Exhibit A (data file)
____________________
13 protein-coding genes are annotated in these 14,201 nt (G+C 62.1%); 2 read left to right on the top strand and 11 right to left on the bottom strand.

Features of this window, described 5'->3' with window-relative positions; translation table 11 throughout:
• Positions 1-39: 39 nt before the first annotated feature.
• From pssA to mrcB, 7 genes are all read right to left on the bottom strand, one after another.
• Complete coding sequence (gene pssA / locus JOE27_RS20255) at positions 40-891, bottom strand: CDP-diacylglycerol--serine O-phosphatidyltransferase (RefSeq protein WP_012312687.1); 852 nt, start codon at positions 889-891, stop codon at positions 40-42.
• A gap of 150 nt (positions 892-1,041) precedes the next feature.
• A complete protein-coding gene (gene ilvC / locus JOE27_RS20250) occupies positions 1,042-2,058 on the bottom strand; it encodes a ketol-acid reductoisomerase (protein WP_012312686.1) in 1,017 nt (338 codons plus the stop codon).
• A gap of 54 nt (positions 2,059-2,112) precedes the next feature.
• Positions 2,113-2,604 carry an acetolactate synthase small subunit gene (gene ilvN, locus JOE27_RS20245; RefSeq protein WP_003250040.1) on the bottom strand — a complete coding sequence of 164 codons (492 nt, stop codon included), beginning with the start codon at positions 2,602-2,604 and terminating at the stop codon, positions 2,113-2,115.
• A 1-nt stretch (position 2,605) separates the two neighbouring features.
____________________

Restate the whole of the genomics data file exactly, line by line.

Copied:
13 protein-coding genes are annotated in these 14,201 nt (G+C 62.1%); 2 read left to right on the top strand and 11 right to left on the bottom strand.

Features of this window, described 5'->3' with window-relative positions; translation table 11 throughout:
• Positions 1-39: 39 nt before the first annotated feature.
• From pssA to mrcB, 7 genes are all read right to left on the bottom strand, one after another.
• Complete coding sequence (gene pssA / locus JOE27_RS20255) at positions 40-891, bottom strand: CDP-diacylglycerol--serine O-phosphatidyltransferase (RefSeq protein WP_012312687.1); 852 nt, start codon at positions 889-891, stop codon at positions 40-42.
• A gap of 150 nt (positions 892-1,041) precedes the next feature.
• A complete protein-coding gene (gene ilvC / locus JOE27_RS20250) occupies positions 1,042-2,058 on the bottom strand; it encodes a ketol-acid reductoisomerase (protein WP_012312686.1) in 1,017 nt (338 codons plus the stop codon).
• A gap of 54 nt (positions 2,059-2,112) precedes the next feature.
• Positions 2,113-2,604 carry an acetolactate synthase small subunit gene (gene ilvN, locus JOE27_RS20245; RefSeq protein WP_003250040.1) on the bottom strand — a complete coding sequence of 164 codons (492 nt, stop codon included), beginning with the start codon at positions 2,602-2,604 and terminating at the stop codon, positions 2,113-2,115.
• A 1-nt stretch (position 2,605) separates the two neighbouring features.